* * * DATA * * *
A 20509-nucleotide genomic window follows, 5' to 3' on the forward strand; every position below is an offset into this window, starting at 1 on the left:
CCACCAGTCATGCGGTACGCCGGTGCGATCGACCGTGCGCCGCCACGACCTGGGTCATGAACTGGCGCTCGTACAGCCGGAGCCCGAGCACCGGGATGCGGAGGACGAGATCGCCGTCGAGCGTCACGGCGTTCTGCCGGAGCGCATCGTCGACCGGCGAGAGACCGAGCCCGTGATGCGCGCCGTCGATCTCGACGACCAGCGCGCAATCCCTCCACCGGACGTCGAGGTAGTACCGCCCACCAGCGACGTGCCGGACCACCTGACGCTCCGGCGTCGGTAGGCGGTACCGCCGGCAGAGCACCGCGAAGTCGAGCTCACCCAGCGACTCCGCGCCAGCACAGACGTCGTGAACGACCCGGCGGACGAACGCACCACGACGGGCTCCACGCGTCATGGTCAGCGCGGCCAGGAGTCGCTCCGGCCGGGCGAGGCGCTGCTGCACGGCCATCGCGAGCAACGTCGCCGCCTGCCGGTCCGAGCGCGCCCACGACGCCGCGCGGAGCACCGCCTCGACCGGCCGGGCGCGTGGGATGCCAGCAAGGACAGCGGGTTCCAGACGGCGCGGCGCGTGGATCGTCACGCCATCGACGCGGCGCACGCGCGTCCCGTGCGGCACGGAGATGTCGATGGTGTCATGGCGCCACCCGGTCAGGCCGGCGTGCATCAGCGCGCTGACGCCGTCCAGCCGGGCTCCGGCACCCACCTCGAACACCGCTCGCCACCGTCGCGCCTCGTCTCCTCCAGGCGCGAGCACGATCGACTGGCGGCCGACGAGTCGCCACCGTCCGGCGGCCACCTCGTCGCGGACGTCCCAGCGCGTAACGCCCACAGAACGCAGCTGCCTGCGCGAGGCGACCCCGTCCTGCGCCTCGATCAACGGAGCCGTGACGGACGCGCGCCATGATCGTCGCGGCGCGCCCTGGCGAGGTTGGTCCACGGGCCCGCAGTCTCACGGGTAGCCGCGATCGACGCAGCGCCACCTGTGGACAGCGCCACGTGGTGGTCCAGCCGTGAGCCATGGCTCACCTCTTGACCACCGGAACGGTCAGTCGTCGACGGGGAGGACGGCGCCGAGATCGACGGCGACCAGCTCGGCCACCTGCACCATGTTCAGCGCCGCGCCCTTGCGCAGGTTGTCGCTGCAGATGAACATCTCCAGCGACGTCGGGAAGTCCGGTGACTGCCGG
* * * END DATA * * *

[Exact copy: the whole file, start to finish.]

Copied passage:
A 20509-nucleotide genomic window follows, 5' to 3' on the forward strand; every position below is an offset into this window, starting at 1 on the left:
CCACCAGTCATGCGGTACGCCGGTGCGATCGACCGTGCGCCGCCACGACCTGGGTCATGAACTGGCGCTCGTACAGCCGGAGCCCGAGCACCGGGATGCGGAGGACGAGATCGCCGTCGAGCGTCACGGCGTTCTGCCGGAGCGCATCGTCGACCGGCGAGAGACCGAGCCCGTGATGCGCGCCGTCGATCTCGACGACCAGCGCGCAATCCCTCCACCGGACGTCGAGGTAGTACCGCCCACCAGCGACGTGCCGGACCACCTGACGCTCCGGCGTCGGTAGGCGGTACCGCCGGCAGAGCACCGCGAAGTCGAGCTCACCCAGCGACTCCGCGCCAGCACAGACGTCGTGAACGACCCGGCGGACGAACGCACCACGACGGGCTCCACGCGTCATGGTCAGCGCGGCCAGGAGTCGCTCCGGCCGGGCGAGGCGCTGCTGCACGGCCATCGCGAGCAACGTCGCCGCCTGCCGGTCCGAGCGCGCCCACGACGCCGCGCGGAGCACCGCCTCGACCGGCCGGGCGCGTGGGATGCCAGCAAGGACAGCGGGTTCCAGACGGCGCGGCGCGTGGATCGTCACGCCATCGACGCGGCGCACGCGCGTCCCGTGCGGCACGGAGATGTCGATGGTGTCATGGCGCCACCCGGTCAGGCCGGCGTGCATCAGCGCGCTGACGCCGTCCAGCCGGGCTCCGGCACCCACCTCGAACACCGCTCGCCACCGTCGCGCCTCGTCTCCTCCAGGCGCGAGCACGATCGACTGGCGGCCGACGAGTCGCCACCGTCCGGCGGCCACCTCGTCGCGGACGTCCCAGCGCGTAACGCCCACAGAACGCAGCTGCCTGCGCGAGGCGACCCCGTCCTGCGCCTCGATCAACGGAGCCGTGACGGACGCGCGCCATGATCGTCGCGGCGCGCCCTGGCGAGGTTGGTCCACGGGCCCGCAGTCTCACGGGTAGCCGCGATCGACGCAGCGCCACCTGTGGACAGCGCCACGTGGTGGTCCAGCCGTGAGCCATGGCTCACCTCTTGACCACCGGAACGGTCAGTCGTCGACGGGGAGGACGGCGCCGAGATCGACGGCGACCAGCTCGGCCACCTGCACCATGTTCAGCGCCGCGCCCTTGCGCAGGTTGTCGCTGCAGATGAACATCTCCAGCGACGTCGGGAAGTCCGGTGACTGCCGG